If you have opioid use disorder, your doctor may prescribe either Sublocade (buprenorphine) or Vivitrol (naltrexone) for you. With opioid use disorder, you have a strong physical and mental dependence on opioids.
Sublocade and Vivitrol are both brand-name prescription drugs. Neither drug is available in a generic form.
Read on to learn more about similarities and differences between Sublocade and Vivitrol.
Sublocade contains the active drug buprenorphine. It belongs to a group of drugs called partial opioid agonists. This means the drug works similarly to opioids in your body.
Vivitrol contains the active ingredient naltrexone. It belongs to a group of drugs called opioid antagonists. This means the drug blocks the effects of opioids.
Sublocade and Vivitrol are used to treat opioid use disorder. Opioid use disorder is a strong physical and mental dependence on opioids. Sometimes it’s referred to as opioid dependence.
Both Sublocade and Vivitrol are used in the maintenance phase of opioid use disorder treatment. This means you’ll use the drugs after your opioid withdrawal symptoms are already well managed. Sublocade and Vivitrol are long-term treatments that may help lessen your opioid cravings.
With Sublocade, you’ll need to use a form of buprenorphine that dissolves under your tongue or inside your cheek. You’ll take this form of buprenorphine at least 7 days before starting Sublocade.
With Vivitrol, you’ll need to stop taking all opioids and buprenorphine products beforehand. You’ll wait at least 7 days after stopping these products before starting Vivitrol. This drug can cause your body to experience opioid withdrawal if there are any opioids still in your system.
Vivitrol is also prescribed to treat alcohol dependence. Alcohol dependence is a strong physical and mental desire to drink alcohol. Vivitrol treatment may help keep people from consuming alcohol after they’ve quit drinking.
Both Sublocade and Vivitrol are used with counseling and other mental health support.
Get answers to some frequently asked questions about Sublocade and Vivitrol.
Can Sublocade and Vivitrol be used together?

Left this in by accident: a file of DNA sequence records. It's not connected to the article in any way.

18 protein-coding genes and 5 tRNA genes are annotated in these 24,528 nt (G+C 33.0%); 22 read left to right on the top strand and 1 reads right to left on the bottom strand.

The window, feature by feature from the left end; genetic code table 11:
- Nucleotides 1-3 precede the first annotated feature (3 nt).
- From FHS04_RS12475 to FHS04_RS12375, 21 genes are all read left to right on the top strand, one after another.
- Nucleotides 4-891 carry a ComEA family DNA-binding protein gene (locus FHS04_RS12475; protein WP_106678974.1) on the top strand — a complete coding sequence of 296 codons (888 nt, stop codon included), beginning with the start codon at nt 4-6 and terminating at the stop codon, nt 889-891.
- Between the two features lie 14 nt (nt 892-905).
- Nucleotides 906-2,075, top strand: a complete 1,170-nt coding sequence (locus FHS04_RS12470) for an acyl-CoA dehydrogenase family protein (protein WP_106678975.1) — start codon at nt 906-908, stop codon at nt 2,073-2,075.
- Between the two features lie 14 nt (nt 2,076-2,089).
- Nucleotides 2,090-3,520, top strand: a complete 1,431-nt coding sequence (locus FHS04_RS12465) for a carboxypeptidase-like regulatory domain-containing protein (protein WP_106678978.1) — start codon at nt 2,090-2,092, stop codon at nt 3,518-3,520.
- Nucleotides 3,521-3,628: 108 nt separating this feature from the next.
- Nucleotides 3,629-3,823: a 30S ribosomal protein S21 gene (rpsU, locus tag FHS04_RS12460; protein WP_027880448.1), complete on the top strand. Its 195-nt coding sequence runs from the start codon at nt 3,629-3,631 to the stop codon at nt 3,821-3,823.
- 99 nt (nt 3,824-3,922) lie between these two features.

No, Sublocade and Vivitrol can’t be used together.
Sublocade is a partial opioid agonist. This means the drug works similarly to opioids in your body. But Vivitrol is an opioid antagonist. This means the drug completely blocks the effects of opioids in your body.
If you use these drugs together, Vivitrol will block the effects of Sublocade. If you have Sublocade in your system and you use Vivitrol, you might experience unpleasant opioid withdrawal symptoms. Examples of these symptoms include belly pain, diarrhea, nausea, or vomiting.
To avoid this, don’t use Sublocade or any other buprenorphine products for at least 7 days before starting Vivitrol. If you have questions about using Sublocade and Vivitrol together, talk with your doctor.
Will I experience withdrawal if I stop my Sublocade or Vivitrol treatment?
Yes, you might have withdrawal symptoms if you stop using Sublocade treatment. Sublocade works similarly to opioids in your body. So after you stop taking it, your body needs to adjust to functioning without it.
It takes time for Sublocade to completely leave your body. So you might not have any withdrawal symptoms until a few months after your last injection.
Because of your risk for withdrawal, you shouldn’t abruptly stop your Sublocade treatment unless your doctor recommends it.
On the other hand, you aren’t likely to experience withdrawal symptoms if you stop Vivitrol treatment. This is because Vivitrol works differently than opioids in your body.
If you do experience any withdrawal symptoms after stopping Sublocade or Vivitrol, tell your doctor right away. They can recommend ways to help manage your condition.
Can I take Sublocade or Vivitrol to treat an opioid overdose?
No, you shouldn’t take Sublocade or Vivitrol to treat an opioid overdose.
Both Sublocade and Vivitrol are used to help lessen your opioid cravings. The drugs are long-acting and don’t work quickly enough to treat an opioid overdose.
Narcan (naloxone) is the preferred drug for treating opioid overdose. The drug acts within minutes to help reverse an overdose.